Geylang Serai Market & Food Centre
Time Out says
What's it like? Located between the bustling thoroughfares of Changi Road and Sims Avenue, the Geylang Serai Market has been a focal point for the local Malay community since it was built in 1964. For 42 years, stallholders eked out a living behind makeshift stalls in ramshackle conditions, sweltering under a rusting zinc roof. Finally, in 2006, the aging market was torn down as part of a government redevelopment project for the entire vicinity of Joo Chiat, and in 2010 was replaced by a two-storey concrete block with its distinctive three-tiered grand entryway. Now, the airy 955-seater Geylang Serai food centre sits on the second floor, sharing the enclosed 9,000 sq ft floor space with a wet market and a battery of shops laden with clothing, groceries, household goods and other bric-a-brac. The market is a hub of frenetic activity from sun up to sun down, and retains its Malay roots, with plenty of Malay and Indian-Muslim specialities on offer.
What to eat? The market is home to not one but two legendary nasi padang rice stalls – both with a highly distinctive style. It would be hard to miss Hajjah Mona Nasi Padang (Stall 166), given that it stands beneath a neon signboard (and of course, has a regular queue). The affable matriarch and her helpers are a dab hand when it comes to cooking the scrumptious smorgasbord of everyday kampong fare (priced from $0.70 per dish) including ayam belado (spicy fried chicken), sambal terung (eggplant with chilli) and sayur lodeh (vegetable curry). Their rendang daging is highly recommended – the beef is tender and richly stewed in an aromatic blend of spices deftly finished with coconut.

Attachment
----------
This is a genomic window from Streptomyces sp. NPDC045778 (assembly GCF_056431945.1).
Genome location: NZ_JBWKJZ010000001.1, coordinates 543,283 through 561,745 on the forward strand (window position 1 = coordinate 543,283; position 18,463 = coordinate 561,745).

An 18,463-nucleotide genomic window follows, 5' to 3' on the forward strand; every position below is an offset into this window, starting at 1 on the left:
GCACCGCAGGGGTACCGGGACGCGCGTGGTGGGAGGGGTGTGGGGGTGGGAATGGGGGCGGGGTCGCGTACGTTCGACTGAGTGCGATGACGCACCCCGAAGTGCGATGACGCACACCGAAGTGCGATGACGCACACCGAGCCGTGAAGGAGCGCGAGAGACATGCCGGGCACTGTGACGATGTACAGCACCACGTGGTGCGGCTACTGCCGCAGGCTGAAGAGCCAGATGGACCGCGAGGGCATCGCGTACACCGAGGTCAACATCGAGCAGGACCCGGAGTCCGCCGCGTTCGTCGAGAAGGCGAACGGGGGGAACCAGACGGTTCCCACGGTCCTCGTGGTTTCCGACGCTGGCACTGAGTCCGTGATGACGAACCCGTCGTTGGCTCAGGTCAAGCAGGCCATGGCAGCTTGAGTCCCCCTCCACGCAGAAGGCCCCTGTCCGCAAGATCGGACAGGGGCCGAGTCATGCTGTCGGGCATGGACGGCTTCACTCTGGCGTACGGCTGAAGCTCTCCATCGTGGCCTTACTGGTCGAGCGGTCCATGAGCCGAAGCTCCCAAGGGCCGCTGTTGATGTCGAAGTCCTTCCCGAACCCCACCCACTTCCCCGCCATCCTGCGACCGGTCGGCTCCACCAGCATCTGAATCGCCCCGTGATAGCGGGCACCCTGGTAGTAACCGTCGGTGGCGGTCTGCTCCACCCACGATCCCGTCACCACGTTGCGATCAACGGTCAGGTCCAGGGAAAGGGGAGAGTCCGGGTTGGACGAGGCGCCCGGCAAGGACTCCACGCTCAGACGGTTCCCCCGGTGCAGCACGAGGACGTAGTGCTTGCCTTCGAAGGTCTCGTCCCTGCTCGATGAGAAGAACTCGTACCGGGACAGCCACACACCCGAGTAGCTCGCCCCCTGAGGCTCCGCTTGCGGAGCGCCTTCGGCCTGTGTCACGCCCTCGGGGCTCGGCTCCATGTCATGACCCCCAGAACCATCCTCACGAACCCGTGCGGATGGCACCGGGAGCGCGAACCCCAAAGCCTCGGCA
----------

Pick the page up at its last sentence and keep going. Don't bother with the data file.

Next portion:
Sinar Pagi Nasi Padang (Stall 137) is the older of the two famous nasi padang stalls, having opened for business in 1966, some 20 years earlier than Hajjah Mona. Its colossal collection of dishes (priced from $0.70 per dish) is prepared in the Kapau Indonesian style, which is renowned for its fiery zing and fairly conservative use of sugar. Signature dishes include the decadent and smoky ayam panggang (grilled chicken), moist paru (beef lung) belado and sotong hitam (squid in black ink). They also have outposts at Circular Road and Bukit Merah ABC Market.
Mutton and chicken briyani rice ($4.50) are churned out in vast quantities by Haji Mohammad Yusoff Warung (Stall 169) to feed the ravenous, snaking queues. Their rendition of this Indian Muslim classic is slightly drier than other varieties, but their gravy though rich, is not cloying. A scorching and tangy cucumber achar (pickle) accompanies every dish. Mutton is the hot favourite here, but get there early, as it finishes by mid-afternoon on most days. Succulent morsels of chicken, beef and mutton are tossed in sweet marinade before being chargrilled to perfection at Alhambra Satay Club (Stall 145/160, $5/ten sticks). Alhambra’s peanut sauce is fragrant, velvety and crunchy, and as a mark of authenticity, this former tenant of the Esplanade’s now defunct Satay Club actually makes their own ketupat (rice cakes). If you’ve ingested just a little too much spicy food, cool down with an icy bowl of cheng tng ($2) from 40-year old market veteran Geylang Serai Chee Kong Cheng Tng (Stall 149). The refreshing and not-so-sweet potage comes with generous helpings of sweet potato, gingko nuts, barley, longan, lotus seeds and white fungus. The hot version is probably best eaten on rainy days. Linda H